The regular way of formation (including '-ER' types) is to take the STEM
                                                          and add "—E"
.

              e.g.  IRATUS   -   IRATE  (angrily)
                      MISER     -   MISER
E  (miserably)
                      PULCHER  -  PULCHR
E  (beautifully)
     
Some common irregulars:
                      PRIMUS  -  PRIMO or PRIMUM (firstly, at first)
                      TUTUS  -  TUTO  (safely)
      Beware (as usual) of the Famous Five (see below)!


B) 
3rd declension adjectives

  The regular formation is to take the STEM and add "—ITER"

               e.g.  FORTIS   -   FORTITER  (bravely)
                       CELER  -  CELER
ITER  (quickly)
                       FELIX  -  FELIC
ITER  (luckily - also the Latin for 'Good luck!')
        Irregulars:
                       FACILIS  -  FACIL
E  (easily)
                       AUDAX  -  AUDAC
TER  (boldly)
                       Adj's in -NS:  change -NS to -
NTER: e.g. SAPIENTER (wisely)


COMPARATIVE & SUPERLATIVE

        This is reasonably straightforward. Firstly take the Comparative or Superlative of the original adjective. Then…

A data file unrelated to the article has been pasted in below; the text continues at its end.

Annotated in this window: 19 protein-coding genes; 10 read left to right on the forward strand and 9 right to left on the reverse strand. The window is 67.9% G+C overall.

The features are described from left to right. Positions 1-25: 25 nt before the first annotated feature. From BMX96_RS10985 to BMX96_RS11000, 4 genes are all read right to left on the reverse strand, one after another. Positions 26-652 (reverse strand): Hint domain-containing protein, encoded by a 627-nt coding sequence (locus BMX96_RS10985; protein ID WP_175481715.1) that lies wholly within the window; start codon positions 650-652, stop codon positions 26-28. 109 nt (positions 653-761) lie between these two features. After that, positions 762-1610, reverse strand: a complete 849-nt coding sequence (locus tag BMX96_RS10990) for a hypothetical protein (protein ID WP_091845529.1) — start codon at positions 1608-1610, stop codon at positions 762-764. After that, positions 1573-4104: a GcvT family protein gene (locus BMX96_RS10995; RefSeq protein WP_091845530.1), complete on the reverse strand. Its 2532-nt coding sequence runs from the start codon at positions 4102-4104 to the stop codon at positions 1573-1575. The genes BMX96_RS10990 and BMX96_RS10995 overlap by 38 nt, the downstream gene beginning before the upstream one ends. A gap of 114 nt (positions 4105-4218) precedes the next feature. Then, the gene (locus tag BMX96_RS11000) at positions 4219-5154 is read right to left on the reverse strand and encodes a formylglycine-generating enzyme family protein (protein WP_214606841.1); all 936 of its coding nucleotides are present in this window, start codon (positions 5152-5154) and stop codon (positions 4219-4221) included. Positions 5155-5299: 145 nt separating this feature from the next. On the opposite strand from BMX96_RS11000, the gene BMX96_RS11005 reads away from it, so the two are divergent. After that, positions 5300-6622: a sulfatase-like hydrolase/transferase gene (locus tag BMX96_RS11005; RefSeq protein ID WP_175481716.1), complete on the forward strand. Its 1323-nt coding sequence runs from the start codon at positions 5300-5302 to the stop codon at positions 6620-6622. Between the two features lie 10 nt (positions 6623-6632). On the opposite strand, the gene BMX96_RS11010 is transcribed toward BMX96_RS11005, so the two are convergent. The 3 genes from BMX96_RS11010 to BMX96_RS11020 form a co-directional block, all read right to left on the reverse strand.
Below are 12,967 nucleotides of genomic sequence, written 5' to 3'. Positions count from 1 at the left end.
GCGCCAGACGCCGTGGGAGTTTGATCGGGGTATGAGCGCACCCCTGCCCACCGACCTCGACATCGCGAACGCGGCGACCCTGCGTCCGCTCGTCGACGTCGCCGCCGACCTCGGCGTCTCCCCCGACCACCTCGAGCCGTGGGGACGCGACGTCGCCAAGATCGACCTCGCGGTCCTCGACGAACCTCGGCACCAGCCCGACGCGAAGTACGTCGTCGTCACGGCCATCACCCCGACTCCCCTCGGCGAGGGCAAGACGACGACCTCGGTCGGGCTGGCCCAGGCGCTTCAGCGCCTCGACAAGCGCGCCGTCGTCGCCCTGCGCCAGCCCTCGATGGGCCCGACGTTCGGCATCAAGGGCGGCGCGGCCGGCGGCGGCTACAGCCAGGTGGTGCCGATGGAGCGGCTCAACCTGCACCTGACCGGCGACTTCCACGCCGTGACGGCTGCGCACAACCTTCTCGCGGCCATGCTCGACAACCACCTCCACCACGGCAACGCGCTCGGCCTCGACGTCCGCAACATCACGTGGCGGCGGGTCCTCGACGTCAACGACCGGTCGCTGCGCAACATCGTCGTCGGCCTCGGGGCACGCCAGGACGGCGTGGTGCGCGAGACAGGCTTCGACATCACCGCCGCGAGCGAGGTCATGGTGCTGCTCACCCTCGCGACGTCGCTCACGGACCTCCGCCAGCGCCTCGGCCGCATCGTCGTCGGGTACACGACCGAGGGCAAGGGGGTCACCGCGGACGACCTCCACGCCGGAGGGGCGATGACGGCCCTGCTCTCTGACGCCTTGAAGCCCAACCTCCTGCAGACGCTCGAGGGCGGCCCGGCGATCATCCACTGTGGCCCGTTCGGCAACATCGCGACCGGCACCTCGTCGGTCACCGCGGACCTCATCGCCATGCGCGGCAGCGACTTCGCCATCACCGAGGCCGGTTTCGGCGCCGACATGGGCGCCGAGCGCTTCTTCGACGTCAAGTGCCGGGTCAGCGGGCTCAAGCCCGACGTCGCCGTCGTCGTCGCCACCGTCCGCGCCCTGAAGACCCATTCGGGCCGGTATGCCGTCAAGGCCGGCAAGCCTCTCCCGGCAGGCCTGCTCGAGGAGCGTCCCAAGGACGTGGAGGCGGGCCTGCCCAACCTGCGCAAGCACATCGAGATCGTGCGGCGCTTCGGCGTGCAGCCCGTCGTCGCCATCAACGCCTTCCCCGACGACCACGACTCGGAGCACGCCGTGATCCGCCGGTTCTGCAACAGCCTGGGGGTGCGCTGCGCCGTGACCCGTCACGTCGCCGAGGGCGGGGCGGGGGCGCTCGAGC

For COMPARATIVE:  change -IOR to -IUS  (more ------ly)

        For SUPERLATIVE: follow the normal way of changing a 1st/2nd decl. adjective into an adverb, i.e. change -US to -E (very -----ly).

 

e.g.'s:

ADJECTIVE           ADVERB           COMPARATIVE     SUPERLATIVE

 STULTUS               STULTE              STULTIUS              STULTISSIME
    (foolish)               (foolishly)           (more foolishly)      (very foolishly)
 AUDAX                 AUDAC
TER       AUDACIUS            AUDACISSIME
 GRAVIS                GRAV
ITER          GRAVIUS                GRAVISSIME
 DILIGENS          DILIGE
NTER     DILIGENTIUS     DILIGENTISSIME
 CELER                    CELER
ITER          CELERIUS               CELERRIME
 FACILIS                     FACIL
E             FACILIUS                 FACILLIME



 C)   The FAMOUS FIVE

       It will come as no surprise that these tend to form their adverbs irregularly! Some of their Comparative/Superlatives are however in fact regular…

            Irregularities are printed below in RED.

 

 ADJECTIVE           ADVERB           COMPARATIVE         SUPERLATIVE

  BONUS                      BENE                   MELIUS                       OPTIME

  MALUS                      MALE                  PEIUS                          PESSIME

  MAGNUS          MAGNOPERE         MAGIS                        MAXIME

  PARVUS              PAULLUM              MINUS                        MINIME

  MULTUS             MULTUM                 PLUS                        PLURIMUM                         
                                        (or MULTO)